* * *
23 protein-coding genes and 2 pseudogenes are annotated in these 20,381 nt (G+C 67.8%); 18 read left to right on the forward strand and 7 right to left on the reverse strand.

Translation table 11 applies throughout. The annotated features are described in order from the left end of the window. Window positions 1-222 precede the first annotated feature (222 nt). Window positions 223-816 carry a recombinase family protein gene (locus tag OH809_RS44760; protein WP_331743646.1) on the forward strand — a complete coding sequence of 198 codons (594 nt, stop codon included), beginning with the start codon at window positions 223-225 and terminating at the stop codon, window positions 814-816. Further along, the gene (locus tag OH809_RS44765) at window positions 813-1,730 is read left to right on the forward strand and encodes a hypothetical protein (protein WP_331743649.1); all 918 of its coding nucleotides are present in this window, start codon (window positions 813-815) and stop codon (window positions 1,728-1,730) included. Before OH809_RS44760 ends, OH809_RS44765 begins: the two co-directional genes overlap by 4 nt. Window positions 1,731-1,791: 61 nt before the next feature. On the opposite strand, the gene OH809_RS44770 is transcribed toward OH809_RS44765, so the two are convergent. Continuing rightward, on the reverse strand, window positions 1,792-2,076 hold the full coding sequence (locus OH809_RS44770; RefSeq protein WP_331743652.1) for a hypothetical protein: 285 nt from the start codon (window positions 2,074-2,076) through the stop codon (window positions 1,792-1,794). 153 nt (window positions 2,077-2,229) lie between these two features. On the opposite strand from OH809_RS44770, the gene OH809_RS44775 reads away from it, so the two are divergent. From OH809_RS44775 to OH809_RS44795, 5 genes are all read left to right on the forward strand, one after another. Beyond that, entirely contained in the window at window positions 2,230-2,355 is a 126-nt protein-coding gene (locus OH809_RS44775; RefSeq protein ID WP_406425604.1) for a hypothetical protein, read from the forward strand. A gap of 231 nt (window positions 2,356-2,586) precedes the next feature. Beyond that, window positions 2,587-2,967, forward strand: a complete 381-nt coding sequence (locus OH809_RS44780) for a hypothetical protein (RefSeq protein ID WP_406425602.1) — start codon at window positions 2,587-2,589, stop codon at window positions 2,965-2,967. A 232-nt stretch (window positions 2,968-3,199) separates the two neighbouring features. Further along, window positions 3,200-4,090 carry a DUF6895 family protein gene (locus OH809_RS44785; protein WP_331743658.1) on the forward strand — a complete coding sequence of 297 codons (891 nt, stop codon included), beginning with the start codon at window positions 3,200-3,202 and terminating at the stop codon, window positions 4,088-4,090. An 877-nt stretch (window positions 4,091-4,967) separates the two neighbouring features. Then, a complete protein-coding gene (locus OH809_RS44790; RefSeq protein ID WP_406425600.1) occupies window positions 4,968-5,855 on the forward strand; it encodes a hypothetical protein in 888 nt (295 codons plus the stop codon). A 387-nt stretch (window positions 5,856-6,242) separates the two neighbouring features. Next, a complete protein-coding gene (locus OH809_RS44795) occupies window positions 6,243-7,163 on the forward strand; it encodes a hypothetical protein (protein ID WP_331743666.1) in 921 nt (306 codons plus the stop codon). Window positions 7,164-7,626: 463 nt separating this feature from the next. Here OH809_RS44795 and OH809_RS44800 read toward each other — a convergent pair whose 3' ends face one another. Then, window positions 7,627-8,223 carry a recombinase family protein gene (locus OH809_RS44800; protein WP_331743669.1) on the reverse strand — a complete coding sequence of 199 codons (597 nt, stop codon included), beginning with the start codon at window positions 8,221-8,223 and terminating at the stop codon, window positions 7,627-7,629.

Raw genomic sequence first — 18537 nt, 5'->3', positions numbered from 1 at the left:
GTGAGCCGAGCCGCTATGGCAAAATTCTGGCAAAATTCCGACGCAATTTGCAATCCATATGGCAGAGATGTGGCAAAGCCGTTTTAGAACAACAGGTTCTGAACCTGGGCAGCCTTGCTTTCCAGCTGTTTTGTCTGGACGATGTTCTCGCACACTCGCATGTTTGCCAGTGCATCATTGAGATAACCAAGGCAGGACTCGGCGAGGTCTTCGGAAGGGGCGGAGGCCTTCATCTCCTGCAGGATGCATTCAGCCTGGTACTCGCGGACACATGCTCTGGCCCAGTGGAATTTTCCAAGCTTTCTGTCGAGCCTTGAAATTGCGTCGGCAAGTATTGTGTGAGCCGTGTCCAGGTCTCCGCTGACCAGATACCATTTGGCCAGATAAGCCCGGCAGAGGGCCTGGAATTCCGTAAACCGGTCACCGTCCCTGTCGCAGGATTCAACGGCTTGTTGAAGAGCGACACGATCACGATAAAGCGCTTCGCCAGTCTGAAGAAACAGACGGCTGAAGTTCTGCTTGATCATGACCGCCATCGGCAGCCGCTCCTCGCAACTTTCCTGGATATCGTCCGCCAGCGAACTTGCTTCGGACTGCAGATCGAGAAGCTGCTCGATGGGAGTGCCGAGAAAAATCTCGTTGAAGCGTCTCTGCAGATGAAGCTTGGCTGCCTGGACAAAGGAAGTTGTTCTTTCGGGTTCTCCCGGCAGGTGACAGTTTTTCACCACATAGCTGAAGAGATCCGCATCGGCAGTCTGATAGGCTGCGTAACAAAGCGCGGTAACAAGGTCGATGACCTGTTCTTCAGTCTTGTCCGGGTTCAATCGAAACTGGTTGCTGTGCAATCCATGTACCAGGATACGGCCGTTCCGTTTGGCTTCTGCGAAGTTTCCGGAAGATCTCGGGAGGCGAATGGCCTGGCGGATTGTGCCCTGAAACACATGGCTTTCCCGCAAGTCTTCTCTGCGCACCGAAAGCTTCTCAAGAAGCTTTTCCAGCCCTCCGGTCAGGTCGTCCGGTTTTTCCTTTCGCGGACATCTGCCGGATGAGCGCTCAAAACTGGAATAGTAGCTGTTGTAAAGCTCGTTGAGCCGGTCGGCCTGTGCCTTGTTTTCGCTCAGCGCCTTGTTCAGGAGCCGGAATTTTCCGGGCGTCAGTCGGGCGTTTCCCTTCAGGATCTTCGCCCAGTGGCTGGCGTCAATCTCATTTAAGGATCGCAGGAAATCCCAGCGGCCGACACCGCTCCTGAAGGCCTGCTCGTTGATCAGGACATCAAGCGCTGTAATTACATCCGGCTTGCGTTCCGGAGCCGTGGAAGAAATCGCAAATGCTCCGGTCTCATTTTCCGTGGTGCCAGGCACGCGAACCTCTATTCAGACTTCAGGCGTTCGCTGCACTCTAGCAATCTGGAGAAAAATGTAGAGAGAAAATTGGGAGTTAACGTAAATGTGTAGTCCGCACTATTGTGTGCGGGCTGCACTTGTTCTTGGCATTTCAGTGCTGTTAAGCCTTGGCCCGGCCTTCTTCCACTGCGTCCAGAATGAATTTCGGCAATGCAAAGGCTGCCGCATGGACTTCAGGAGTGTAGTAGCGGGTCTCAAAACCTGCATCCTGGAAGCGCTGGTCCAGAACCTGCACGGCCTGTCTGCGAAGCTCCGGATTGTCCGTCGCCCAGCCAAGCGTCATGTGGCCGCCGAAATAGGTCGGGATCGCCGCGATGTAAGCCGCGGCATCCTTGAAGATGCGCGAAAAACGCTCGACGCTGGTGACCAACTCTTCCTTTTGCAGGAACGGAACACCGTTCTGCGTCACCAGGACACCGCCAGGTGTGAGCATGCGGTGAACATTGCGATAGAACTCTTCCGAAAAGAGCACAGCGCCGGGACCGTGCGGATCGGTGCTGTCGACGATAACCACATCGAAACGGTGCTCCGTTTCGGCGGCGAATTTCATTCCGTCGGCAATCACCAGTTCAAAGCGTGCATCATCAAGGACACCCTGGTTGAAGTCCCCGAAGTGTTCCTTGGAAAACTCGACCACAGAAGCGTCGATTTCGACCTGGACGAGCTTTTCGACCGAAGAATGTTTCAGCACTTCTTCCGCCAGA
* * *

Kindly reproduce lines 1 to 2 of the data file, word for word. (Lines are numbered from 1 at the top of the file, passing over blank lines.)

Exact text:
23 protein-coding genes and 2 pseudogenes are annotated in these 20,381 nt (G+C 67.8%); 18 read left to right on the forward strand and 7 right to left on the reverse strand.

Translation table 11 applies throughout. The annotated features are described in order from the left end of the window. Window positions 1-222 precede the first annotated feature (222 nt). Window positions 223-816 carry a recombinase family protein gene (locus tag OH809_RS44760; protein WP_331743646.1) on the forward strand — a complete coding sequence of 198 codons (594 nt, stop codon included), beginning with the start codon at window positions 223-225 and terminating at the stop codon, window positions 814-816. Further along, the gene (locus tag OH809_RS44765) at window positions 813-1,730 is read left to right on the forward strand and encodes a hypothetical protein (protein WP_331743649.1); all 918 of its coding nucleotides are present in this window, start codon (window positions 813-815) and stop codon (window positions 1,728-1,730) included. Before OH809_RS44760 ends, OH809_RS44765 begins: the two co-directional genes overlap by 4 nt. Window positions 1,731-1,791: 61 nt before the next feature. On the opposite strand, the gene OH809_RS44770 is transcribed toward OH809_RS44765, so the two are convergent. Continuing rightward, on the reverse strand, window positions 1,792-2,076 hold the full coding sequence (locus OH809_RS44770; RefSeq protein WP_331743652.1) for a hypothetical protein: 285 nt from the start codon (window positions 2,074-2,076) through the stop codon (window positions 1,792-1,794). 153 nt (window positions 2,077-2,229) lie between these two features. On the opposite strand from OH809_RS44770, the gene OH809_RS44775 reads away from it, so the two are divergent. From OH809_RS44775 to OH809_RS44795, 5 genes are all read left to right on the forward strand, one after another. Beyond that, entirely contained in the window at window positions 2,230-2,355 is a 126-nt protein-coding gene (locus OH809_RS44775; RefSeq protein ID WP_406425604.1) for a hypothetical protein, read from the forward strand. A gap of 231 nt (window positions 2,356-2,586) precedes the next feature. Beyond that, window positions 2,587-2,967, forward strand: a complete 381-nt coding sequence (locus OH809_RS44780) for a hypothetical protein (RefSeq protein ID WP_406425602.1) — start codon at window positions 2,587-2,589, stop codon at window positions 2,965-2,967. A 232-nt stretch (window positions 2,968-3,199) separates the two neighbouring features. Further along, window positions 3,200-4,090 carry a DUF6895 family protein gene (locus OH809_RS44785; protein WP_331743658.1) on the forward strand — a complete coding sequence of 297 codons (891 nt, stop codon included), beginning with the start codon at window positions 3,200-3,202 and terminating at the stop codon, window positions 4,088-4,090. An 877-nt stretch (window positions 4,091-4,967) separates the two neighbouring features. Then, a complete protein-coding gene (locus OH809_RS44790; RefSeq protein ID WP_406425600.1) occupies window positions 4,968-5,855 on the forward strand; it encodes a hypothetical protein in 888 nt (295 codons plus the stop codon). A 387-nt stretch (window positions 5,856-6,242) separates the two neighbouring features. Next, a complete protein-coding gene (locus OH809_RS44795) occupies window positions 6,243-7,163 on the forward strand; it encodes a hypothetical protein (protein ID WP_331743666.1) in 921 nt (306 codons plus the stop codon). Window positions 7,164-7,626: 463 nt separating this feature from the next. Here OH809_RS44795 and OH809_RS44800 read toward each other — a convergent pair whose 3' ends face one another. Then, window positions 7,627-8,223 carry a recombinase family protein gene (locus OH809_RS44800; protein WP_331743669.1) on the reverse strand — a complete coding sequence of 199 codons (597 nt, stop codon included), beginning with the start codon at window positions 8,221-8,223 and terminating at the stop codon, window positions 7,627-7,629.